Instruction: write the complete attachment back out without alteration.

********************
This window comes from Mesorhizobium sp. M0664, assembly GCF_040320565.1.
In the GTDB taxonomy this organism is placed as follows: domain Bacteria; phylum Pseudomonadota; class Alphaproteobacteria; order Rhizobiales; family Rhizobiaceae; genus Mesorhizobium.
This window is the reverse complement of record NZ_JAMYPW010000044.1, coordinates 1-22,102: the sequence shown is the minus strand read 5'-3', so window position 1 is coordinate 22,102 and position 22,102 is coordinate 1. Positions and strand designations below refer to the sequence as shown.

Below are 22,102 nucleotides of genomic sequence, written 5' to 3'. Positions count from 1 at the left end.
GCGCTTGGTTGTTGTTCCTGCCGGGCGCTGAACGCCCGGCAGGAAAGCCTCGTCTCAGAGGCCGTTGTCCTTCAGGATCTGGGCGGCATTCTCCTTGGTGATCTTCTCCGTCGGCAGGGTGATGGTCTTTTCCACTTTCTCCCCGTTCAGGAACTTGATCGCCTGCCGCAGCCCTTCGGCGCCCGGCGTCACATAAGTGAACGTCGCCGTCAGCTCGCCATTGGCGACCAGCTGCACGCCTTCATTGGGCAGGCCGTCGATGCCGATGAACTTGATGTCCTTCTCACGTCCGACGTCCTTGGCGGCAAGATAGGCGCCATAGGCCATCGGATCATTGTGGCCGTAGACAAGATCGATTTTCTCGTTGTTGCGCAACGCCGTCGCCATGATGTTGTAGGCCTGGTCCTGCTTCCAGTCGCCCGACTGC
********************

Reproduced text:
This window comes from Mesorhizobium sp. M0664, assembly GCF_040320565.1.
In the GTDB taxonomy this organism is placed as follows: domain Bacteria; phylum Pseudomonadota; class Alphaproteobacteria; order Rhizobiales; family Rhizobiaceae; genus Mesorhizobium.
This window is the reverse complement of record NZ_JAMYPW010000044.1, coordinates 1-22,102: the sequence shown is the minus strand read 5'-3', so window position 1 is coordinate 22,102 and position 22,102 is coordinate 1. Positions and strand designations below refer to the sequence as shown.

Below are 22,102 nucleotides of genomic sequence, written 5' to 3'. Positions count from 1 at the left end.
GCGCTTGGTTGTTGTTCCTGCCGGGCGCTGAACGCCCGGCAGGAAAGCCTCGTCTCAGAGGCCGTTGTCCTTCAGGATCTGGGCGGCATTCTCCTTGGTGATCTTCTCCGTCGGCAGGGTGATGGTCTTTTCCACTTTCTCCCCGTTCAGGAACTTGATCGCCTGCCGCAGCCCTTCGGCGCCCGGCGTCACATAAGTGAACGTCGCCGTCAGCTCGCCATTGGCGACCAGCTGCACGCCTTCATTGGGCAGGCCGTCGATGCCGATGAACTTGATGTCCTTCTCACGTCCGACGTCCTTGGCGGCAAGATAGGCGCCATAGGCCATCGGATCATTGTGGCCGTAGACAAGATCGATTTTCTCGTTGTTGCGCAACGCCGTCGCCATGATGTTGTAGGCCTGGTCCTGCTTCCAGTCGCCCGACTGC